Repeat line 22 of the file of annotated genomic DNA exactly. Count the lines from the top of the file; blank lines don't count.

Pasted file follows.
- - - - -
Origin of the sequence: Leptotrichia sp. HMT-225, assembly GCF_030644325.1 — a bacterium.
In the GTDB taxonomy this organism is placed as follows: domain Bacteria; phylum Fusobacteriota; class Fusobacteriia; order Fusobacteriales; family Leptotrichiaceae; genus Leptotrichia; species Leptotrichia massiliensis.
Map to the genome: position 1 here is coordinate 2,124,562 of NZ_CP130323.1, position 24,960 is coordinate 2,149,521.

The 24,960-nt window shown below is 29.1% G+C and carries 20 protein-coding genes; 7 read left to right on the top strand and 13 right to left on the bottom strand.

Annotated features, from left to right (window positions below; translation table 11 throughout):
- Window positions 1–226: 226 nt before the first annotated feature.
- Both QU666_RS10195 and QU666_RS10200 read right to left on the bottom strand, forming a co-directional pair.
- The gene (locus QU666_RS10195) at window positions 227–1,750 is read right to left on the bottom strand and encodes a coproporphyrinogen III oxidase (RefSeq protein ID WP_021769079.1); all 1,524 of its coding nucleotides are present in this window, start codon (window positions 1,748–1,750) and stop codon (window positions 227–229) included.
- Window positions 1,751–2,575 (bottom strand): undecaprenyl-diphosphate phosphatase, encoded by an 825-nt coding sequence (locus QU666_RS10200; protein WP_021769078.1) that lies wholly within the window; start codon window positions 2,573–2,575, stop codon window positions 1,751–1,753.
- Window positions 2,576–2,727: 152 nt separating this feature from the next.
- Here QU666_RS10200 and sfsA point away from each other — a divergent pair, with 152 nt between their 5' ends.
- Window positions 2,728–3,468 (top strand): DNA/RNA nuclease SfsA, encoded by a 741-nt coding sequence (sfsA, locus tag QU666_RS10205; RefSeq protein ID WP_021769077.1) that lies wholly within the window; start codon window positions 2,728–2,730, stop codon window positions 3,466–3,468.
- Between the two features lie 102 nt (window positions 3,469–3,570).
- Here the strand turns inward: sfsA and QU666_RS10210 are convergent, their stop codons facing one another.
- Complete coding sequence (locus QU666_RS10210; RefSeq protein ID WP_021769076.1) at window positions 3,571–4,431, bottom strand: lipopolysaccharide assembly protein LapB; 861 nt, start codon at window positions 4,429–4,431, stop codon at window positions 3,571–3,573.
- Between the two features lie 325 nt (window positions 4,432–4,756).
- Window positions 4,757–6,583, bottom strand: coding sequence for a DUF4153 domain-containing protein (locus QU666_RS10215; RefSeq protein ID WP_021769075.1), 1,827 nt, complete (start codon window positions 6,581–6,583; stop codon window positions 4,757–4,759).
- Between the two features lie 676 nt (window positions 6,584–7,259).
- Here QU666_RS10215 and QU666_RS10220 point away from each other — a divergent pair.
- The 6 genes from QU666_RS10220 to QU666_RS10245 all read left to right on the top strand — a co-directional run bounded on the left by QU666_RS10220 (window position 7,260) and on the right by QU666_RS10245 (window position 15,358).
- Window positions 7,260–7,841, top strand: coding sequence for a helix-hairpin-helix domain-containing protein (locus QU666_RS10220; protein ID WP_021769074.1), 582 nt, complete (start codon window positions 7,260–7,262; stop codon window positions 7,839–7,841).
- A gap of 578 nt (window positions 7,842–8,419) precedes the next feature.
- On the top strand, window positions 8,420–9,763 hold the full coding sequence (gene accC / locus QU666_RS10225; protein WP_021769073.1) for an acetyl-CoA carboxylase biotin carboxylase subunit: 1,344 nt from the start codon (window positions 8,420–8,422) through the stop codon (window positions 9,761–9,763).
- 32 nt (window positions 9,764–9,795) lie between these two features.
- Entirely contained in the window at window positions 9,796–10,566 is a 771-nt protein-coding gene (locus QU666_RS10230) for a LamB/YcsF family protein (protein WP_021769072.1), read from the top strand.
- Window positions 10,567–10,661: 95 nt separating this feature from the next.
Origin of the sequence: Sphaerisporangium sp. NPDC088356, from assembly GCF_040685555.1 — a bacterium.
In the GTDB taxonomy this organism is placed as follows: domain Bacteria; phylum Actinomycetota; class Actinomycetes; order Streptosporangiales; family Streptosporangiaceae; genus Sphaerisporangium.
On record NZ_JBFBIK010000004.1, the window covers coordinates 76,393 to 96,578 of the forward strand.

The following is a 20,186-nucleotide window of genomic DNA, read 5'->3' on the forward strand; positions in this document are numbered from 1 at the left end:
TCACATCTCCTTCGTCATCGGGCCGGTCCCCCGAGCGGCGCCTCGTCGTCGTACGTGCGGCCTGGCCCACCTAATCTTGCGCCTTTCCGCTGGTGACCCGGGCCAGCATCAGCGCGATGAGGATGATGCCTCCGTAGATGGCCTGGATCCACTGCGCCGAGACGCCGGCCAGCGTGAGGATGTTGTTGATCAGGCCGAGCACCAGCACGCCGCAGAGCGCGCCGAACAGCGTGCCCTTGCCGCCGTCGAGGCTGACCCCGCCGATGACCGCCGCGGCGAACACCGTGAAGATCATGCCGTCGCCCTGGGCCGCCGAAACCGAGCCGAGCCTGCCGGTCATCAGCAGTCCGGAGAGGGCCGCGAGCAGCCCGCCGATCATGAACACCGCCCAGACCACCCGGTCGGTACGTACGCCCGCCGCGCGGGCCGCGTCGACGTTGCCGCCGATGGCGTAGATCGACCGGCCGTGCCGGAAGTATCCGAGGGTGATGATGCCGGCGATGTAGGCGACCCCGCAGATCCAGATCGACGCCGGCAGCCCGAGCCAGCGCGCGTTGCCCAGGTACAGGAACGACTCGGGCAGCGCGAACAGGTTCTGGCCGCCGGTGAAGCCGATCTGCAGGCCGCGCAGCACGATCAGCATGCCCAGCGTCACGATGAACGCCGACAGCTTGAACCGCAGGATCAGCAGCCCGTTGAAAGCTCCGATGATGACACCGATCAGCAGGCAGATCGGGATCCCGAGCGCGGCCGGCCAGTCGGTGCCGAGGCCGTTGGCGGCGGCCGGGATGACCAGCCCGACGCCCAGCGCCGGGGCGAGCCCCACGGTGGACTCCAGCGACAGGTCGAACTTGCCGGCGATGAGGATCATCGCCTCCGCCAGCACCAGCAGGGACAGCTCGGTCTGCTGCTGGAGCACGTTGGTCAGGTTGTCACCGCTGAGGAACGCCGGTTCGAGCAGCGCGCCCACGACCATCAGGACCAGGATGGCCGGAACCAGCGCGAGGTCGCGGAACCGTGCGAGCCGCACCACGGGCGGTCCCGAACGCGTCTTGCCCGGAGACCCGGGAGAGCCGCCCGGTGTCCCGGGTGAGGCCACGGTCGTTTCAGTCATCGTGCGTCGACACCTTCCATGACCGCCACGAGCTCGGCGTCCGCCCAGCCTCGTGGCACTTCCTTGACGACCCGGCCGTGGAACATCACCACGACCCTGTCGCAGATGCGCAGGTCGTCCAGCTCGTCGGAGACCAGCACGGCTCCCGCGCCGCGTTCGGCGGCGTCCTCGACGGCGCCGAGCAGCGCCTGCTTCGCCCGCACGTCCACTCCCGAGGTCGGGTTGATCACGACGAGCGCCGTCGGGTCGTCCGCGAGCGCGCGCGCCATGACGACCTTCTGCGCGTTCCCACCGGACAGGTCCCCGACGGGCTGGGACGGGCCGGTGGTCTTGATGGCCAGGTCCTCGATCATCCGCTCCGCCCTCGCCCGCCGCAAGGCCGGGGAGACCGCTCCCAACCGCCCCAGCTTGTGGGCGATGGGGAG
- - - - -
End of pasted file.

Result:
- A gap of 578 nt (window positions 7,842–8,419) precedes the next feature.